The UN Secretary General remarks at 1st access to COVID-19 tools accelerator facilitation council meeting
Dr. Tedros, Excellencies, Ladies and Gentlemen, dear friends,
The COVID-19 pandemic continues its surge around the world.
The number one global security threat in our world today is the virus.
It is our common enemy.
Yet we still continue to struggle to collectively make all the decisions and devote all the resources we need to defeat it.
But it’s not too late.
We must start immediately by massively expanding new and existing tools that can rapidly respond to new cases and provide vital treatment to suppress transmission and save lives, especially over the next 12 months.
I know many pin their hopes on a vaccine -- but let’s be clear: there is no panacea in a pandemic.
A vaccine alone cannot solve this crisis; certainly not in the near term.
But starting now -- a vaccine must be seen as a global public good, available and affordable for all, because COVID-19 respects no borders.
And we must fully support efforts designed to speed up the development and availability of new COVID-19 diagnostics, therapeutics and vaccines -- and ensure equitable global access and allocation.
We have just such a mechanism in the Access to COVID-19 Tools Accelerator-- or ACT-Accelerator, a groundbreaking collaboration that has gathered the World Health Organization and a remarkable group of the key international actors
When I joined the launch of the ACT-Accelerator four months ago, we presented a vision to ensure that the world would emerge from this crisis together, where the formidable capacities of the world’s leading global health agencies would be deployed in the battle against COVID-19.
And today, we have a proof that this vision is feasible.
During this start-up phase, the ACT-Accelerator core partners have worked tirelessly to demonstrate that this unique model of cooperation works. They have proven that game-changing rapid diagnostics are possible; they have started rolling out to all countries the only proven therapy for severe COVID-19 disease; they have built a broad, dynamic vaccine portfolio and established a COVAX Vaccines Facility encompassing 170 countries. And – through the work led by WHO – it has established an equitable allocation framework for the roll-out of these tools.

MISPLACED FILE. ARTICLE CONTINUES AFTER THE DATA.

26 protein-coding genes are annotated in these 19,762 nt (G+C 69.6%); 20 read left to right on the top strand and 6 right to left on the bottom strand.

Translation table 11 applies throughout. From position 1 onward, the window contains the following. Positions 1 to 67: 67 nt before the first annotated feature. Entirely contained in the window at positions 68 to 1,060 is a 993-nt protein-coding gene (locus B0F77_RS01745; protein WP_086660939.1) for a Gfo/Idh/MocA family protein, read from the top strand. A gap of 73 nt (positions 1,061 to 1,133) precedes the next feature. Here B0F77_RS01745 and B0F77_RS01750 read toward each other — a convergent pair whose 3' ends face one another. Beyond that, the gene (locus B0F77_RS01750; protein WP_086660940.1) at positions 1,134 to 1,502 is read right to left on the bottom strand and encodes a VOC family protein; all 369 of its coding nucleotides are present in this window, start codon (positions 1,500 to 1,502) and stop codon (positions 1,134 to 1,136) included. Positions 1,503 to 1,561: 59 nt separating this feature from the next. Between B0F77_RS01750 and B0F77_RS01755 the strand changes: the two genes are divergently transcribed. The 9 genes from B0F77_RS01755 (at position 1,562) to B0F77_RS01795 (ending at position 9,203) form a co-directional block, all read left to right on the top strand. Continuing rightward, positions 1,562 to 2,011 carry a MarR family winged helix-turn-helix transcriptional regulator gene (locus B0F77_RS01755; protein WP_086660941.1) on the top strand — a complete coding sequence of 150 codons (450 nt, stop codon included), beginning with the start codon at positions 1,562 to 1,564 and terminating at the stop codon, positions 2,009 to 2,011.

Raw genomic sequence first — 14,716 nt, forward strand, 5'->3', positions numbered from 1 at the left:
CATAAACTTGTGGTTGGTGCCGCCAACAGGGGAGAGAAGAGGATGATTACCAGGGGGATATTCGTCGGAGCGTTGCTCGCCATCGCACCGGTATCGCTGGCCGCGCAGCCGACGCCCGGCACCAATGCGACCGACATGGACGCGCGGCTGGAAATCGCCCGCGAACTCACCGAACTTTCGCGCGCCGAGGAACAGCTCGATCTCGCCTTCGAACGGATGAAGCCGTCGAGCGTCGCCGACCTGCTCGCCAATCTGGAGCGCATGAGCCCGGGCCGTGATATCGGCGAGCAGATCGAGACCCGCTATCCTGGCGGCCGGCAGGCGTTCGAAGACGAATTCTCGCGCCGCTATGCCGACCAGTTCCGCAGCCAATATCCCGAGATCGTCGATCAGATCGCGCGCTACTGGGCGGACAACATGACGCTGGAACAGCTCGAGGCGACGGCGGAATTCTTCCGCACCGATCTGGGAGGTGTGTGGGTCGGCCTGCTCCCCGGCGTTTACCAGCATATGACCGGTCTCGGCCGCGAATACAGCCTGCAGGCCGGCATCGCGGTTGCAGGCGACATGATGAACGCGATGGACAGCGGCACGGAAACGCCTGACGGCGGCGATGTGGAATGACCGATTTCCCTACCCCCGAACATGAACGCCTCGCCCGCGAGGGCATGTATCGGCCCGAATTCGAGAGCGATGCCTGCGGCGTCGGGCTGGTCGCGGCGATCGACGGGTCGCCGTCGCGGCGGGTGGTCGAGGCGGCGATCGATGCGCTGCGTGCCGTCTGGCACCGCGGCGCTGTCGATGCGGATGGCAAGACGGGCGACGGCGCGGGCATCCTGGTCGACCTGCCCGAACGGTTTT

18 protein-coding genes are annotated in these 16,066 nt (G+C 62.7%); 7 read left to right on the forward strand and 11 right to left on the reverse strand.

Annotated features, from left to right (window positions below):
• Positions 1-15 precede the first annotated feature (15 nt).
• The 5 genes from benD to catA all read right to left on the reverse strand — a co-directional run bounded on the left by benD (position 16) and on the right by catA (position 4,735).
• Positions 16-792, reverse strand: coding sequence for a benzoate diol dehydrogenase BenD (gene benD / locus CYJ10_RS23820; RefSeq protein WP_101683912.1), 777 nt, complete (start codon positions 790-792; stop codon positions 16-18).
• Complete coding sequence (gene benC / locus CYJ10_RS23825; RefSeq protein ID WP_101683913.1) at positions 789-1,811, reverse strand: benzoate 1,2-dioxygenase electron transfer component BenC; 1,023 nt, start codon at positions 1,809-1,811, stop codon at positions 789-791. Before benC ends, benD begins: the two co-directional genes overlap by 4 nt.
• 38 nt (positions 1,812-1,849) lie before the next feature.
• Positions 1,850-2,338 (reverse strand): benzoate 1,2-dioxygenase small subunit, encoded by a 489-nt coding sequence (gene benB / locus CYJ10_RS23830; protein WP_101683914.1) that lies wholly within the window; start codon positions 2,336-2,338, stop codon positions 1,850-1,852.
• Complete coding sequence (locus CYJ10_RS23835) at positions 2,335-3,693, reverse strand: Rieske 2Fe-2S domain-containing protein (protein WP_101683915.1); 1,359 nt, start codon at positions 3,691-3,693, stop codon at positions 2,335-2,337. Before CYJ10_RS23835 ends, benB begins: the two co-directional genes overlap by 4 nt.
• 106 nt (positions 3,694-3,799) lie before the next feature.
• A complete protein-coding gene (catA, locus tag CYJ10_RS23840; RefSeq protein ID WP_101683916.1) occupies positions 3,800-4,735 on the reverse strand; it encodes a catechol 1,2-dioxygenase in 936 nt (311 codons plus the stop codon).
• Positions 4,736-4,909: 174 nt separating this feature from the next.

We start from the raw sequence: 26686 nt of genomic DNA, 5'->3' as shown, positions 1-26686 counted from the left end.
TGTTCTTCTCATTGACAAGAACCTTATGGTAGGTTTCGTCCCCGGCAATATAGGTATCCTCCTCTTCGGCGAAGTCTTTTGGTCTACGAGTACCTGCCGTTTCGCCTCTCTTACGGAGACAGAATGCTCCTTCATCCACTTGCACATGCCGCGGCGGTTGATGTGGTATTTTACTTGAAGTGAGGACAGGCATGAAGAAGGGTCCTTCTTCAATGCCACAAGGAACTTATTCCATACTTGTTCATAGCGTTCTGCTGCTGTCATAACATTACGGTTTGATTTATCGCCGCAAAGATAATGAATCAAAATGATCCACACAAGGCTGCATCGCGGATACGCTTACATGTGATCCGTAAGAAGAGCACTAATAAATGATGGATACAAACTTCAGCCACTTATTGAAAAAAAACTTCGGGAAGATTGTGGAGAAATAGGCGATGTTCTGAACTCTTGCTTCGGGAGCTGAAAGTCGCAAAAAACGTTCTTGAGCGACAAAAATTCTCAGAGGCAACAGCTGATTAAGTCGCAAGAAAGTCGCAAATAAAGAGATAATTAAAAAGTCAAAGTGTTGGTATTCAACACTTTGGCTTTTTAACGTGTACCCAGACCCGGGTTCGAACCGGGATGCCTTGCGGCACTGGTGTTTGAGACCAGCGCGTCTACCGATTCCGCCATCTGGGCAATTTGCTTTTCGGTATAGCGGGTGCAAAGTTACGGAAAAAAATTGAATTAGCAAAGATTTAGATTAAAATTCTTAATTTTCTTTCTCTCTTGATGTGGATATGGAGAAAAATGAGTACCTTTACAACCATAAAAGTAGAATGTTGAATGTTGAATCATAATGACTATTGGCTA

The ACT-Accelerator is the global solution we are looking for.
Now we need to make important political choices if the world is to reap its promise.
First, we need a quantum leap in funding to increase the chances of a global solution to get the world moving, working and prospering again.
The $3 billion US dollars contributed to date has been critical as a seed funding for the start-up phase of the ACT-Accelerator. But we now need $35 billion more to go from ‘start-up’ to ‘scale-up and impact’.
There is real urgency in these numbers; without an infusion of $15 billion over the next three months, beginning immediately, we will lose the window of opportunity to further advance research, build stocks in parallel with licensing, start procuring and delivering the new diagnostics and therapeutics, and help countries prepare to optimize the new vaccines when they arrive.
I call on this Facilitation Council to look closely at the progress to date and the strong economic case for the ACT-Accelerator, and commit to addressing the financing and equitable distribution of what will initially be very scarce tools.
And allow me to say something of these prepared interventions: we will never find this money in traditional humanitarian and ODA budgets. Donors must go deep into the exceptional funds that they have approved to address the COVID in all its dimensions. Without this exceptional mobilization of resources, the amounts I mentioned will never be reached – and it is essential that they are reached.
And we must also overcome – and this is linked to the possible lack of funding - the worrying trend of numerous parallel initiatives and nationally focused efforts, that would not only be undermining an effective global response, it would be self-defeating
It is in the best interest of all countries to ensure equitable access to new vaccines. As it was already said, no one and no country will be safe until everybody is safe.
That is how we maximize our chances to stop this pandemic as rapidly as possible.
Third, we need greater trust.
For any vaccine to work, the majority of men, women and children across the globe need to be willing to accept it.
Yet mistrust in vaccines is on the rise around the world. We have seen alarming reports of large segments of the population in some countries indicating their reluctance or even refusal to take a COVID-19 vaccine.
This is fueling vaccine hesitancy and igniting wild conspiracy theories.
To address public concerns, the United Nations is addressing this as part of our Verified Initiative by delivering science-based information on the COVID-19 vaccines in human terms.
Together with the WHO, GAVI, the Global Fund and other global health agencies, we will work with major social media platforms to halt deadly misinformation.
And we will reach out to media partners, civil society and other influencers to deliver content that builds confidence in the safety and effectiveness of a future COVID-19 vaccine.
Our global interconnectedness requires global solutions.
Either we stand together, or we will be doomed and fall apart.
We need unity and solidarity like never before.